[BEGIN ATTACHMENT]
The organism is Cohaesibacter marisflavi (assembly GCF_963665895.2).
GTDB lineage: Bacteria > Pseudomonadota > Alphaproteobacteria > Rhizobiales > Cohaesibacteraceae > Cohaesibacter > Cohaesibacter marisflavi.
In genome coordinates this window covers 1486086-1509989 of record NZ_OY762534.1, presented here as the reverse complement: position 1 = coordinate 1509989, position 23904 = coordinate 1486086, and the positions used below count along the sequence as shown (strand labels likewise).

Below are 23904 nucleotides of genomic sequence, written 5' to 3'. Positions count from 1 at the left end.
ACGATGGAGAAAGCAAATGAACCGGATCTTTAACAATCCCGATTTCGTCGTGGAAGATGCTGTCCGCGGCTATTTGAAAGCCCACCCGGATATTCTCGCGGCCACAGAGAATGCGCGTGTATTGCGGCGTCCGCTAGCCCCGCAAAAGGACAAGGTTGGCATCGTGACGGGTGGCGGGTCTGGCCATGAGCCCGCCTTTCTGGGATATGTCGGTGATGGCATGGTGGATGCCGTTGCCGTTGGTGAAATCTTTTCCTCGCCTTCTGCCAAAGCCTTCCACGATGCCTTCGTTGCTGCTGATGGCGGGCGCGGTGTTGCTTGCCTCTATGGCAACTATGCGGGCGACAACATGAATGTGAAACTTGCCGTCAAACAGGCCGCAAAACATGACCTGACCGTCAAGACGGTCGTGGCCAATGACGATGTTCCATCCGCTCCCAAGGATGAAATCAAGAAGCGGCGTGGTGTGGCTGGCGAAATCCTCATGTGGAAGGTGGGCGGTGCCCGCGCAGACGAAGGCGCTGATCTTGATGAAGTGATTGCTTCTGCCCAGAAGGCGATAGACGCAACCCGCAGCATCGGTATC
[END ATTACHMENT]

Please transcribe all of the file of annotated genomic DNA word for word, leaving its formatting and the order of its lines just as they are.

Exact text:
The organism is Cohaesibacter marisflavi (assembly GCF_963665895.2).
GTDB lineage: Bacteria > Pseudomonadota > Alphaproteobacteria > Rhizobiales > Cohaesibacteraceae > Cohaesibacter > Cohaesibacter marisflavi.
In genome coordinates this window covers 1486086-1509989 of record NZ_OY762534.1, presented here as the reverse complement: position 1 = coordinate 1509989, position 23904 = coordinate 1486086, and the positions used below count along the sequence as shown (strand labels likewise).

Below are 23904 nucleotides of genomic sequence, written 5' to 3'. Positions count from 1 at the left end.
ACGATGGAGAAAGCAAATGAACCGGATCTTTAACAATCCCGATTTCGTCGTGGAAGATGCTGTCCGCGGCTATTTGAAAGCCCACCCGGATATTCTCGCGGCCACAGAGAATGCGCGTGTATTGCGGCGTCCGCTAGCCCCGCAAAAGGACAAGGTTGGCATCGTGACGGGTGGCGGGTCTGGCCATGAGCCCGCCTTTCTGGGATATGTCGGTGATGGCATGGTGGATGCCGTTGCCGTTGGTGAAATCTTTTCCTCGCCTTCTGCCAAAGCCTTCCACGATGCCTTCGTTGCTGCTGATGGCGGGCGCGGTGTTGCTTGCCTCTATGGCAACTATGCGGGCGACAACATGAATGTGAAACTTGCCGTCAAACAGGCCGCAAAACATGACCTGACCGTCAAGACGGTCGTGGCCAATGACGATGTTCCATCCGCTCCCAAGGATGAAATCAAGAAGCGGCGTGGTGTGGCTGGCGAAATCCTCATGTGGAAGGTGGGCGGTGCCCGCGCAGACGAAGGCGCTGATCTTGATGAAGTGATTGCTTCTGCCCAGAAGGCGATAGACGCAACCCGCAGCATCGGTATC